Finally decided that my boat and I are not getting any youngetr and I need to resume a restoration. If I decide to begin a build log, am I in the correct forum? Looking forward to any and all advice....
A generator is not hard to find. It originally came as a kit. You'll need the generator, bracket, belt and voltage regulator which requires changing the cover of the junction box and 1 SFE 4amp and 1 SFE 20amp fuse to go in the fuse holders in your existing box.
Ammeter is optional, but a good idea. It will go in you key switch plate.
I also have the wiring diagram, if you go ahead with it.
Slow but sure is a winner. Looks like you're making great progress. I'm curious about the floor. Did you put that in or was it there when you got it? I've done both a '59 and a '60 and neither had/has a floor. All the floatation is the sealed air compartments under the bow and front and rear seat bases.
If you read the last section of the description for a 1961 model it lists a floor covering for an extra $20.
The floor was in yhe boat when i purchased it a few years ago. The previous owner told me he had replaced the existing floor approximately 10 years prior and that was as far as he got before losing interest in the entire project. Im not sure what materials he used but i can see a distinct honeycomb pattern below the layers of the fiberglass floor. Cosmetically, i need to do a little work to it however it feels very strong.
Im hoping to finish sanding the topside primer and actually completing the color sometime this week. Ive been dodging alot of thunderstorms here in lower Alabama lately and ive got to time my painting.
Im using the Rustoleum Topside paints and plan to mix the white and Navy blue with a bit of green to achieve a blue/teal final color....
Then its on to finishing the interior and building seats...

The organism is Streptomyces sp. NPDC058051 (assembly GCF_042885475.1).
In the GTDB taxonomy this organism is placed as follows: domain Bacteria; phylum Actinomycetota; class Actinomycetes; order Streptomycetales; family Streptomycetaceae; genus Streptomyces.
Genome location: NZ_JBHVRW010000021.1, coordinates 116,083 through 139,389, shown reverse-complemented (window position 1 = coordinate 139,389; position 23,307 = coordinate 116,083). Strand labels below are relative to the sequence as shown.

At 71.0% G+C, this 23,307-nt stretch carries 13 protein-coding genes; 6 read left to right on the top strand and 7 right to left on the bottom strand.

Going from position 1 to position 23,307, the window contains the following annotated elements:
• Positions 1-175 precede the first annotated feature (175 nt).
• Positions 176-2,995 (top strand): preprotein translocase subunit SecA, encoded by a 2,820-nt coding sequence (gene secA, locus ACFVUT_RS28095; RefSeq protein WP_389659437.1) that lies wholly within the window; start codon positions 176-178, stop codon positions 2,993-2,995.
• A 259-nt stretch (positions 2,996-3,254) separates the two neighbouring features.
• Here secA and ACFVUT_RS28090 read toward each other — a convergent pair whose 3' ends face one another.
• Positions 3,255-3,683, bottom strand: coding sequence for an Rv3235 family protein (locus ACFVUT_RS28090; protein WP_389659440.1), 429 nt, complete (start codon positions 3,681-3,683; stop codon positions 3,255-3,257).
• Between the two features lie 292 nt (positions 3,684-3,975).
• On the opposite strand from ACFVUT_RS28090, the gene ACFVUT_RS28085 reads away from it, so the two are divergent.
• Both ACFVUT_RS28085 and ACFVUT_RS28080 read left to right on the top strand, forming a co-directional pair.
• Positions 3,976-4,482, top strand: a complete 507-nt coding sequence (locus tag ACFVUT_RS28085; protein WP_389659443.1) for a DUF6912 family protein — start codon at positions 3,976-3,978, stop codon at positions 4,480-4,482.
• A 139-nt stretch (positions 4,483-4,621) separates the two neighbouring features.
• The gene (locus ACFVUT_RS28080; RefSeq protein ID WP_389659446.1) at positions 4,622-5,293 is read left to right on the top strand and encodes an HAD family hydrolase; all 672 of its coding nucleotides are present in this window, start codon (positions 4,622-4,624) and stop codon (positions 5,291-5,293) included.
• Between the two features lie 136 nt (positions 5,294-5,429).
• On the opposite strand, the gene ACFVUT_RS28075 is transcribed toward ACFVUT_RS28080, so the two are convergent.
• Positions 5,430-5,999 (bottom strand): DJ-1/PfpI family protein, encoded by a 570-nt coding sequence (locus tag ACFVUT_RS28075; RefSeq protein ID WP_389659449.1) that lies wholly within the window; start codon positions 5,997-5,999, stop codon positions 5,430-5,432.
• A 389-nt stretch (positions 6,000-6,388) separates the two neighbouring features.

I've used the Rustoleum paints most of the time on both top and bottom and never had any problems. Suggest that you use a hardener along with the paint. That will bring out a higher gloss and make it flow even and dry to the touch within a few hours. It will be sandable the next day for recoat or polishing.
Thank you for the advice on the hardener! I had forgotten about using that...about how much would you add to a quart? Ive got to run to lowes or home depot and see if i can find some. I remember seeing a similar product at Tractor Supply but im not sure if they are all the same...(enamel hardener)?
Cant wait to get some color on this thing....its been a bit of an eyesore for a while!
They are the same. Directions are on the can. DO NOT mix a whole quart!!
Just enough in a smaller container to do your job. Working time is about 15 - 20 minutes once they are mixed. after that you will have a quart of jelly. If you are going to spray use about 40psi otherwise a roll and tip works well also. I splash a small amount of lacquer thinner if you think it's too heavy.
Moving along...finally got some color on my boat. Had mixed and painted two different colors which i wasnt happy with. Finally got a shade i like...sort of a seafoam green. Just added the aluminum trim to the dash along with the pleated fabric. Just need to trim the material. Had to hand bend each piece of aluminum which took several hours between cutting, fitting, attaching, detaching, and finally getting the material in place.
Im out of town for a few weeks so further progress is on hold for a bit....
Thank you for the positive comments on the color choice! I decided early in that i wanted something that reminded me of a 1950s vintage automobile color.
I really like yours as well! Seems great minds think alike! I still have to build and cover the seats. Haven’t decided on an accent color yet for the vinyl but think im gonna go with a light gray along with the white i have on the dash.
Hope i can finish it all before i have to begin the restoration all over again due to taking so much time!